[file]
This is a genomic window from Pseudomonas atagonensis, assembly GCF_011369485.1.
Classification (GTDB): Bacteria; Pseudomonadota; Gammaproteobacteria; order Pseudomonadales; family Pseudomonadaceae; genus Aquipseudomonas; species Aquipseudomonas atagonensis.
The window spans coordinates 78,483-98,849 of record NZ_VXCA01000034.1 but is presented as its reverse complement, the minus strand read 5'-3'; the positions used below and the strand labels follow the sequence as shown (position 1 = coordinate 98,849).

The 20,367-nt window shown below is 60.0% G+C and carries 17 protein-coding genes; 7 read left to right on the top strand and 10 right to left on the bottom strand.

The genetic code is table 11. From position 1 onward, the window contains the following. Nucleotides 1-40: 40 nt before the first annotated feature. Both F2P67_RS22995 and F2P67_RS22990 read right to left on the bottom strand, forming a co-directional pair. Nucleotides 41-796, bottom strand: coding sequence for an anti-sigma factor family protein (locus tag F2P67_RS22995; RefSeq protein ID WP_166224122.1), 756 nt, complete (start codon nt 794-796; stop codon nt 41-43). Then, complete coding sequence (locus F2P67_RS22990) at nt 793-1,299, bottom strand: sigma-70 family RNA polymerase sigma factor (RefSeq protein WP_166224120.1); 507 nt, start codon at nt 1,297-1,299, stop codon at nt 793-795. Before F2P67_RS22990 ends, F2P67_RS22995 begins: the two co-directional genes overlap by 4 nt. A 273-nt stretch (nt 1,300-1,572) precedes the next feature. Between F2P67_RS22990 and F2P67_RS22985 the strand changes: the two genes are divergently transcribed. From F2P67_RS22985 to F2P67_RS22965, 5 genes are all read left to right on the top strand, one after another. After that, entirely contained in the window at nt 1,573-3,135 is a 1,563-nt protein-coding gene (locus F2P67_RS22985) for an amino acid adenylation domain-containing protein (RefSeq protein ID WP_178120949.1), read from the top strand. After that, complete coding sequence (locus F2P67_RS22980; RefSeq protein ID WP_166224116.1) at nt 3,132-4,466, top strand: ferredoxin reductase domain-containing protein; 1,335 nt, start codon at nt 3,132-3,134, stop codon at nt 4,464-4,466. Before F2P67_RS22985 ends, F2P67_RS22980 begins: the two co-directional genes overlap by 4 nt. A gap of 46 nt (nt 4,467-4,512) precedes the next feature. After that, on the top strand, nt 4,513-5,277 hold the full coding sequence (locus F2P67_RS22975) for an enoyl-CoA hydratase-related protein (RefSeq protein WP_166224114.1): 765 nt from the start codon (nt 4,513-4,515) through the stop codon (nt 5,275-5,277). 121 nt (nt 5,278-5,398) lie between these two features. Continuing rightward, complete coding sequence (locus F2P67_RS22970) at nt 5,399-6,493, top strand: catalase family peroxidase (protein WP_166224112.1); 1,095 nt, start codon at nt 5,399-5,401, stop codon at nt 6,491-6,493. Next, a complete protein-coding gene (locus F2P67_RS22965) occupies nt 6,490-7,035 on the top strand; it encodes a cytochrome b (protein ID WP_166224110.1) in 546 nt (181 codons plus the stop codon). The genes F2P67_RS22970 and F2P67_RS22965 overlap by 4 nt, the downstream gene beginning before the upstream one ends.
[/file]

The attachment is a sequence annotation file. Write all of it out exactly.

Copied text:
This is a genomic window from Pseudomonas atagonensis, assembly GCF_011369485.1.
Classification (GTDB): Bacteria; Pseudomonadota; Gammaproteobacteria; order Pseudomonadales; family Pseudomonadaceae; genus Aquipseudomonas; species Aquipseudomonas atagonensis.
The window spans coordinates 78,483-98,849 of record NZ_VXCA01000034.1 but is presented as its reverse complement, the minus strand read 5'-3'; the positions used below and the strand labels follow the sequence as shown (position 1 = coordinate 98,849).

The 20,367-nt window shown below is 60.0% G+C and carries 17 protein-coding genes; 7 read left to right on the top strand and 10 right to left on the bottom strand.

The genetic code is table 11. From position 1 onward, the window contains the following. Nucleotides 1-40: 40 nt before the first annotated feature. Both F2P67_RS22995 and F2P67_RS22990 read right to left on the bottom strand, forming a co-directional pair. Nucleotides 41-796, bottom strand: coding sequence for an anti-sigma factor family protein (locus tag F2P67_RS22995; RefSeq protein ID WP_166224122.1), 756 nt, complete (start codon nt 794-796; stop codon nt 41-43). Then, complete coding sequence (locus F2P67_RS22990) at nt 793-1,299, bottom strand: sigma-70 family RNA polymerase sigma factor (RefSeq protein WP_166224120.1); 507 nt, start codon at nt 1,297-1,299, stop codon at nt 793-795. Before F2P67_RS22990 ends, F2P67_RS22995 begins: the two co-directional genes overlap by 4 nt. A 273-nt stretch (nt 1,300-1,572) precedes the next feature. Between F2P67_RS22990 and F2P67_RS22985 the strand changes: the two genes are divergently transcribed. From F2P67_RS22985 to F2P67_RS22965, 5 genes are all read left to right on the top strand, one after another. After that, entirely contained in the window at nt 1,573-3,135 is a 1,563-nt protein-coding gene (locus F2P67_RS22985) for an amino acid adenylation domain-containing protein (RefSeq protein ID WP_178120949.1), read from the top strand. After that, complete coding sequence (locus F2P67_RS22980; RefSeq protein ID WP_166224116.1) at nt 3,132-4,466, top strand: ferredoxin reductase domain-containing protein; 1,335 nt, start codon at nt 3,132-3,134, stop codon at nt 4,464-4,466. Before F2P67_RS22985 ends, F2P67_RS22980 begins: the two co-directional genes overlap by 4 nt. A gap of 46 nt (nt 4,467-4,512) precedes the next feature. After that, on the top strand, nt 4,513-5,277 hold the full coding sequence (locus F2P67_RS22975) for an enoyl-CoA hydratase-related protein (RefSeq protein WP_166224114.1): 765 nt from the start codon (nt 4,513-4,515) through the stop codon (nt 5,275-5,277). 121 nt (nt 5,278-5,398) lie between these two features. Continuing rightward, complete coding sequence (locus F2P67_RS22970) at nt 5,399-6,493, top strand: catalase family peroxidase (protein WP_166224112.1); 1,095 nt, start codon at nt 5,399-5,401, stop codon at nt 6,491-6,493. Next, a complete protein-coding gene (locus F2P67_RS22965) occupies nt 6,490-7,035 on the top strand; it encodes a cytochrome b (protein ID WP_166224110.1) in 546 nt (181 codons plus the stop codon). The genes F2P67_RS22970 and F2P67_RS22965 overlap by 4 nt, the downstream gene beginning before the upstream one ends.